Never mind playing in front of big crowds for a big club and a manager with an impressive track record, regular minutes appeal most.

“I can’t wait to get playing now,” he says. “I want game-time and goals and assists. I want to help United get back to where they want to be.”

That hunger has been evident to his manager.

“Morgan Gibbs-White is a young guy with a desire to improve, he is looking for a place where he can have more time on the field,” says Jokanovic. “He can probably find this opportunity in my team. We are really positive about the impression he has made in the 10 days he’s been working with us.”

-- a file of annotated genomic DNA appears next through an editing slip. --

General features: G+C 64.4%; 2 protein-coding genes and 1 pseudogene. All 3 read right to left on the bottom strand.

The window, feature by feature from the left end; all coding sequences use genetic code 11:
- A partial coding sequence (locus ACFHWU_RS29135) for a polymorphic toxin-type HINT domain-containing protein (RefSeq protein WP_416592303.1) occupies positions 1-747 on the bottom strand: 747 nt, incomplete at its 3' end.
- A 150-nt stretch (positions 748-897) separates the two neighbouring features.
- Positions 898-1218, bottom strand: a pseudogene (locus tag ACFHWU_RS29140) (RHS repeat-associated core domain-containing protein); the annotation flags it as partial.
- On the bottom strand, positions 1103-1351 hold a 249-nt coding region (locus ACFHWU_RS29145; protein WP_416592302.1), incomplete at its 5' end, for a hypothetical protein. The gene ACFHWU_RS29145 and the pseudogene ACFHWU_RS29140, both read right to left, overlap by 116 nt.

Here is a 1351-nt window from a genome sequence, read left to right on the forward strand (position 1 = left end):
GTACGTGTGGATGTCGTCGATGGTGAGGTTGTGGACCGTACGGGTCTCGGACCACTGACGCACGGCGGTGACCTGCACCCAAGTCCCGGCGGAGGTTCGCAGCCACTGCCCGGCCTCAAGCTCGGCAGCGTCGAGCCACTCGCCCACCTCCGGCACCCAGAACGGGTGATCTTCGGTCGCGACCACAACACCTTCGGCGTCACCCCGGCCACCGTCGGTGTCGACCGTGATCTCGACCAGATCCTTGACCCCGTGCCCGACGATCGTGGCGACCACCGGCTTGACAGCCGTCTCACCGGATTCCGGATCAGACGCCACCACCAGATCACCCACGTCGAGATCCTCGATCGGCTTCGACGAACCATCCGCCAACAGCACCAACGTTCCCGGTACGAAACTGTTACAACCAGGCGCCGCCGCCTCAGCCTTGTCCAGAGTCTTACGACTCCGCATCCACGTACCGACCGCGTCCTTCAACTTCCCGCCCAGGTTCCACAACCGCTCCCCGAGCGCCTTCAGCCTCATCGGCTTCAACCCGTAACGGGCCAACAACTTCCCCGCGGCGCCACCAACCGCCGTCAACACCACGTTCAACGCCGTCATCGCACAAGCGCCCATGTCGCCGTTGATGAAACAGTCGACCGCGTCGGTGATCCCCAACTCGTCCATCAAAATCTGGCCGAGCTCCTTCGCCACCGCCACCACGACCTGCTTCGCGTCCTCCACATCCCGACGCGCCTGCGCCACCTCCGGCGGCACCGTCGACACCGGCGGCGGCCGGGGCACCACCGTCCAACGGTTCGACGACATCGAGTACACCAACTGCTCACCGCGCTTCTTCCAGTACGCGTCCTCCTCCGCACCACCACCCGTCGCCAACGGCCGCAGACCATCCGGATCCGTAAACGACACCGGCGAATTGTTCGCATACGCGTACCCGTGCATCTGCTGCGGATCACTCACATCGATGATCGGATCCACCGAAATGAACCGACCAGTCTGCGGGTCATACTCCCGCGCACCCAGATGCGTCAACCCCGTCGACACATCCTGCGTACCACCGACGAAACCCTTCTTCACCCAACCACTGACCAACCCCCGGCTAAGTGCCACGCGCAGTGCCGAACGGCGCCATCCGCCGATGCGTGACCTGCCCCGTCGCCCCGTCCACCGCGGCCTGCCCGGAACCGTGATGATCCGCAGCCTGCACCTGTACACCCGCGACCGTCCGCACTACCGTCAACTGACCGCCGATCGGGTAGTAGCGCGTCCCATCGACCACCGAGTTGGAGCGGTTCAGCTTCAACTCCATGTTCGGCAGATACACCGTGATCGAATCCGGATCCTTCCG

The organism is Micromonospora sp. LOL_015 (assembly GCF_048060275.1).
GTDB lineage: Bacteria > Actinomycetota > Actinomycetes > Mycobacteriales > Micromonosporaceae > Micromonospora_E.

Goals and assists will certainly be key to getting the Blades back to where they want to be. For a squad up to its eyeballs with centre-forwards, they have been very hard to come by. Gibbs-White’s ability to play wide could be a factor after the Blades were unable to sign the wingers Jokanovic wanted in the window.

“He will play in the (today’s) game and you can see what role I believe is best for us but he’s a guy who can run the spaces, who can add interesting things for us after passing the ball,” teases Jokanovic.

Whatever went wrong post 2017, Gibbs-White insists it was not getting ahead of himself, as can sometimes be the case with talented youngsters.

“We won the tournament because the quality was very high and we worked hard,” he stresses. “Every day, you always have to impress. You have to impress the manager and the staff, because you want to be playing.”